Safe navigation still should be the priority

Anne Collier of NetFamilyNews describes why sites like Skout are bad for teens. Yet, overall, we should still encourage our youth to navigate the internet safely and wisely.

Teaching safe navigation is a good point to stress given the fact that this study (condcuted by McAfee, the internet safety company: Bias alert!) states that many teens engage in behaviors that result in them hiding some internet usage from their parents. Overall, the results of this poll are not too surprising to me. I mean, really: young people hide parts of their lives from their parents! No! Do tell…

Of course youth clear their history, close their browser window (note: I do this reactively at work even if I am doing something legit!), and use non-monitored computers. They are (young) people who don’t want their parents to know everything! And you know what? Parents shouldn’t know everything. Parents do need to know the big, important stuff, but not necessarily the day-to-day feelings and situations that come and go fleetingly.  It’s important that young people have some privacy in their lives, too. So for PCMag to say that  young people are “fooling” their parents by using cell phones to go online and high privacy settings (!) — shame on them! That’s just irresponsible fear-inducing.

I also find it disappointing that this article also lumps in searching for “sexual topics online” (36%) along with surfing porn or “nude content” (32%)  and accessing violence online (43%) as “inappropriate.” Really? Getting some sexuality education is not appropriate. Sigh.

 

Tooting my own horn — and finding it’s limits

I had the pleasure (and I mean it!) to work with Elizabeth Bernstein as she wrote her Wall Street Journal column, Skip the ‘Talk” about Sex, Have an Ongoing Dialogue. Bernstein was genuinely interested in conveying the best information on how parents should talk to their children about sex in the limited space of a newspaper column. And while my last quote is definitely truncated:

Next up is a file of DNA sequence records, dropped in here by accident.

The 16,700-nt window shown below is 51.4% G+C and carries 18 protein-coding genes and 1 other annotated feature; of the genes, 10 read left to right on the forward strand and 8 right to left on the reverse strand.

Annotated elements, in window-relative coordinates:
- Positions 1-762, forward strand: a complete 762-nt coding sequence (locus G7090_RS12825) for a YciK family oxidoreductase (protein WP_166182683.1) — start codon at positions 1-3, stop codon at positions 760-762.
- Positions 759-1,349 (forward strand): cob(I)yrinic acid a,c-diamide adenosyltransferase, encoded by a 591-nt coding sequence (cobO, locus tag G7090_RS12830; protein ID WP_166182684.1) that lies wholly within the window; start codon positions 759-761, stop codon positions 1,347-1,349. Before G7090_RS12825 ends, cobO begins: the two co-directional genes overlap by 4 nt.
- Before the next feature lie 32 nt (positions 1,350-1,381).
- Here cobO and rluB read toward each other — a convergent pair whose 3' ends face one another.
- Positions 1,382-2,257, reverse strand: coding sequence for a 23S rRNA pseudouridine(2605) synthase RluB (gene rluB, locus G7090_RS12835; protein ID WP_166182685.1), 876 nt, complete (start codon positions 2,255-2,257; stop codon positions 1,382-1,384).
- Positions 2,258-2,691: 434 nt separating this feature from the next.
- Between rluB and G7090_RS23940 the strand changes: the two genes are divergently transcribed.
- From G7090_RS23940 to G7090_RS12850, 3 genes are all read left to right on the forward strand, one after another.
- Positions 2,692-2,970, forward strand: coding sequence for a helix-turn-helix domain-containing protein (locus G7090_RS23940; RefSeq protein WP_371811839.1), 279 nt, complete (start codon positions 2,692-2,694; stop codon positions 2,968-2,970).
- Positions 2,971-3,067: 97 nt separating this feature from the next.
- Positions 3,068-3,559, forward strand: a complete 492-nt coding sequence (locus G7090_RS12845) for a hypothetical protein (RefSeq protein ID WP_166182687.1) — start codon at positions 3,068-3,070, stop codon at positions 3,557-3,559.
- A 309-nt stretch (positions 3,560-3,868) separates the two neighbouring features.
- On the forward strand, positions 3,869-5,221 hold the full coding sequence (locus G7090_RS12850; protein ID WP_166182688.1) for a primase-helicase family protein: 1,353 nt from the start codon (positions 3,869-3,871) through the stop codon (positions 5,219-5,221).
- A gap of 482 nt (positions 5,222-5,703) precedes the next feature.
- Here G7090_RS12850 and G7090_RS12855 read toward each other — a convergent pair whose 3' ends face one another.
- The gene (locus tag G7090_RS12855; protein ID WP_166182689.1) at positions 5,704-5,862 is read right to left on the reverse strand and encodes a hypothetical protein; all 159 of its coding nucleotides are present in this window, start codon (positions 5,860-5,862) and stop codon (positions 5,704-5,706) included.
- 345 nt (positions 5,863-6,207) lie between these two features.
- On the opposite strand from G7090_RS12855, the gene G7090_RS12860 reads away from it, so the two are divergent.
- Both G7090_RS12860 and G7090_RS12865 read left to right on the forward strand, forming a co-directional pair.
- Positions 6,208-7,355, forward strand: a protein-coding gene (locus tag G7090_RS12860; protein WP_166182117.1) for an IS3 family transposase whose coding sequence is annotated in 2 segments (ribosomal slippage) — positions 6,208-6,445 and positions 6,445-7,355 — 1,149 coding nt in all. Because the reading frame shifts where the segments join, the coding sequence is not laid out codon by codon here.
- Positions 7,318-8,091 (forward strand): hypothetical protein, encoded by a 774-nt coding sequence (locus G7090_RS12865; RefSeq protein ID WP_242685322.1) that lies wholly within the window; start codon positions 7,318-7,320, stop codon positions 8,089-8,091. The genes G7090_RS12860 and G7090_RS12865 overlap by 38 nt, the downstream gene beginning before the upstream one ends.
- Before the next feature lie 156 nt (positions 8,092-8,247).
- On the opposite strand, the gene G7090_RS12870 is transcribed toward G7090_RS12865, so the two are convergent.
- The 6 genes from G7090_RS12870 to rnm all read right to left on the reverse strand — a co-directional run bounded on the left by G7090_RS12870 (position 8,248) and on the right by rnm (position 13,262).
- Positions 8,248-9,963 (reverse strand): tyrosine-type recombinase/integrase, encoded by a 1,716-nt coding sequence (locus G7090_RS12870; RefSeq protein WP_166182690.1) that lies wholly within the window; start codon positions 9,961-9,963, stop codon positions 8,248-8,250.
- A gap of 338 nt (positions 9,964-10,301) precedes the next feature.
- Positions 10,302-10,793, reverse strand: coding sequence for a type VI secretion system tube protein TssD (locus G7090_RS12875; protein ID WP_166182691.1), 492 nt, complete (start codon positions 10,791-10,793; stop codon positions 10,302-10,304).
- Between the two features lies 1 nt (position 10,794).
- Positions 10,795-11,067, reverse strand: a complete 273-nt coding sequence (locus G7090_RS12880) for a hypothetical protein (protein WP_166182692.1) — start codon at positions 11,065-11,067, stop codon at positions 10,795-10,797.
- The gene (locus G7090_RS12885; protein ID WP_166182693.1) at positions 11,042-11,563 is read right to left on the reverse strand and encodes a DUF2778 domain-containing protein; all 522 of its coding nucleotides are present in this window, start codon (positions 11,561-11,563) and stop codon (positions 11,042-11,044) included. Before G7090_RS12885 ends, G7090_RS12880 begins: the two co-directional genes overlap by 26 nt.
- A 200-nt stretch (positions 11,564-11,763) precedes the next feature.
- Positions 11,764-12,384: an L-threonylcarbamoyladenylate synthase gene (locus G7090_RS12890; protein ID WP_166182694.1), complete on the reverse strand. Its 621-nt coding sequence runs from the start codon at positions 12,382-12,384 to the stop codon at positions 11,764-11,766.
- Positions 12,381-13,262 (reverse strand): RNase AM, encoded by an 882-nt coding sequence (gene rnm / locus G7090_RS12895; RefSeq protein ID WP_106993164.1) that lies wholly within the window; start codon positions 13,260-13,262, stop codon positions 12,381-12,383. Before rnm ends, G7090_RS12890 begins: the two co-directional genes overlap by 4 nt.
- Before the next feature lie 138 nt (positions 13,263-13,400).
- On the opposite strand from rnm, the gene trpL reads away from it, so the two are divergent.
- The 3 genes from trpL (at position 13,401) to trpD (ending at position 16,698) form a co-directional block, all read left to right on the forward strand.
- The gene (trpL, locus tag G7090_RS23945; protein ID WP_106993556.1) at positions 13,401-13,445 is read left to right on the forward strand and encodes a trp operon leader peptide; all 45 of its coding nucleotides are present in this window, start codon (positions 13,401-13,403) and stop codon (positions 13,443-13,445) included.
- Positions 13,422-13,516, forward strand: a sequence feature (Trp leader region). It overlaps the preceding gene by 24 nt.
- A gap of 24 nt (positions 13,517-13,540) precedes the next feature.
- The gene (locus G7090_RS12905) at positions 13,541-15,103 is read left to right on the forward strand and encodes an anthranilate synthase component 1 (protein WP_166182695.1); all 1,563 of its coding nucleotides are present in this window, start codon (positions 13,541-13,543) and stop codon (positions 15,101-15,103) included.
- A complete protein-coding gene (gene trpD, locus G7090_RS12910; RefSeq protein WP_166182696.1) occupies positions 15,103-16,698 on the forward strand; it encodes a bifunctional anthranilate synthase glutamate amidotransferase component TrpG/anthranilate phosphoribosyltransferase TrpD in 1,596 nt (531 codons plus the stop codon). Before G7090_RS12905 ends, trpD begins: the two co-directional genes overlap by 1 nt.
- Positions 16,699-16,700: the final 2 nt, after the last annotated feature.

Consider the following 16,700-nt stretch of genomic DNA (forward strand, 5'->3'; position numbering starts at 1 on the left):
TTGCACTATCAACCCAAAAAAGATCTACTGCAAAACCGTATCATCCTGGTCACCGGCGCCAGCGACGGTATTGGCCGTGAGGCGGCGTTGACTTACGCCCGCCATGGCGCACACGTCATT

“[Parents] should talk more about pornography. ‘Talk to them about why you don’t like it: It’s unnatural and unloving,’ Portland State’s Dr. Gowen says” (What I said in my conversation with Bernstein was that pornography does not portray sex in a realistic manner, features bodies that are often artificially altered, and shows sex outside of the context of a loving relationship).

I think the overall messages about talking to children about everything and doing it on an ongoing basis came through loud and clear.

Then my phone rang.

I picked it up with my usual greeting and there was a parent on the other end of the line. He wanted to know more about how to deal with a sexting issue he was facing with his daughter (I didn’t ask for details). Although no expertise was attributed to me about this particular topic, it was mentioned in the paragraph where my pornography “quote” resided. So, by proxy I suppose, I was the person to call.

He wanted to know about resources for parents of children who have already been involved in a sexting incident. Despite my almost savant-like ability to quote statistics and resources related to youth sexuality (think Dr. Spencer Reid from Criminal Minds), I was stumped. I gave him some possible resources — MTV’s A Thin Line and Nancy Willard, and wished him the best.

Not satisfied, I got on Google and tried to uncover what I did not know. And discovered I was really looking for something that did not exist. To date, all I can find are resources (some much better than others) that give parents tips on what to do to prevent sexting, but not what to do once it already has happened. Which, in my opinion, is just as important. But most likely not something columnists and health sites want to think about.

Is this my new mission? Possibly. At least this void will stick with me for a little while.

Teachers in need of instruction?

Thanks Jeff for pointing out this story about a teacher who somehow thought it was a good idea to send naked photos of herself to a 15-year-old student!

I find this incident very hard to wrap my head around. Outside of the obvious inappropriateness of the act, did the teacher honestly think that a teenage boy would keep naked pictures of a teacher a secret? Imagine being in high school and getting a hold of some compromising pics of a teacher. Imagine your classmates getting their hands on them. What percentage of them would just keep those photos to themselves as opposed to having some sort of “fun” with them?

That’s what I thought.